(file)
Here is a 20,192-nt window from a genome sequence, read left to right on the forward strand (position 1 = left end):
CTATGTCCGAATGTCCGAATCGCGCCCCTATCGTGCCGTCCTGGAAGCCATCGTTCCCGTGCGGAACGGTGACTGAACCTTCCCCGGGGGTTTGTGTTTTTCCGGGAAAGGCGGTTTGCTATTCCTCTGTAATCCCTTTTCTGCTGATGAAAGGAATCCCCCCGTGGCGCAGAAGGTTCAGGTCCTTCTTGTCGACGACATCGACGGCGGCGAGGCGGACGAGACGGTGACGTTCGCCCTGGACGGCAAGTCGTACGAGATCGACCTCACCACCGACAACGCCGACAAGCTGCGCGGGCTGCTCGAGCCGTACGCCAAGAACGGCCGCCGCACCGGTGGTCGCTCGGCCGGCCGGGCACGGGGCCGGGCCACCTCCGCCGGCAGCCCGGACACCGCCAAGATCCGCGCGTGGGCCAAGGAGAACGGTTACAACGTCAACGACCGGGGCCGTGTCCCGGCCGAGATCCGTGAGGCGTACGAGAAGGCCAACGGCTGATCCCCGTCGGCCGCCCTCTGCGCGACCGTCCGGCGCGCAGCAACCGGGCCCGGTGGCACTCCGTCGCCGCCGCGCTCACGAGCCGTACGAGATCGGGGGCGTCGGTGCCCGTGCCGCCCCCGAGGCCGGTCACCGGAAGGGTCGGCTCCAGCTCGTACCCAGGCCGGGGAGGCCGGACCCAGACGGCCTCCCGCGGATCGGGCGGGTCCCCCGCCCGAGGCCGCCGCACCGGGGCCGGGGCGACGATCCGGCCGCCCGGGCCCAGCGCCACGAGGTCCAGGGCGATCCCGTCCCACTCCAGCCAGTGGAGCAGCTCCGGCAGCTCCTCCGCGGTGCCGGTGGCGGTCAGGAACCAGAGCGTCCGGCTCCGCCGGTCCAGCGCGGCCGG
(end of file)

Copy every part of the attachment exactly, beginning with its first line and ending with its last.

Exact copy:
Here is a 20,192-nt window from a genome sequence, read left to right on the forward strand (position 1 = left end):
CTATGTCCGAATGTCCGAATCGCGCCCCTATCGTGCCGTCCTGGAAGCCATCGTTCCCGTGCGGAACGGTGACTGAACCTTCCCCGGGGGTTTGTGTTTTTCCGGGAAAGGCGGTTTGCTATTCCTCTGTAATCCCTTTTCTGCTGATGAAAGGAATCCCCCCGTGGCGCAGAAGGTTCAGGTCCTTCTTGTCGACGACATCGACGGCGGCGAGGCGGACGAGACGGTGACGTTCGCCCTGGACGGCAAGTCGTACGAGATCGACCTCACCACCGACAACGCCGACAAGCTGCGCGGGCTGCTCGAGCCGTACGCCAAGAACGGCCGCCGCACCGGTGGTCGCTCGGCCGGCCGGGCACGGGGCCGGGCCACCTCCGCCGGCAGCCCGGACACCGCCAAGATCCGCGCGTGGGCCAAGGAGAACGGTTACAACGTCAACGACCGGGGCCGTGTCCCGGCCGAGATCCGTGAGGCGTACGAGAAGGCCAACGGCTGATCCCCGTCGGCCGCCCTCTGCGCGACCGTCCGGCGCGCAGCAACCGGGCCCGGTGGCACTCCGTCGCCGCCGCGCTCACGAGCCGTACGAGATCGGGGGCGTCGGTGCCCGTGCCGCCCCCGAGGCCGGTCACCGGAAGGGTCGGCTCCAGCTCGTACCCAGGCCGGGGAGGCCGGACCCAGACGGCCTCCCGCGGATCGGGCGGGTCCCCCGCCCGAGGCCGCCGCACCGGGGCCGGGGCGACGATCCGGCCGCCCGGGCCCAGCGCCACGAGGTCCAGGGCGATCCCGTCCCACTCCAGCCAGTGGAGCAGCTCCGGCAGCTCCTCCGCGGTGCCGGTGGCGGTCAGGAACCAGAGCGTCCGGCTCCGCCGGTCCAGCGCGGCCGG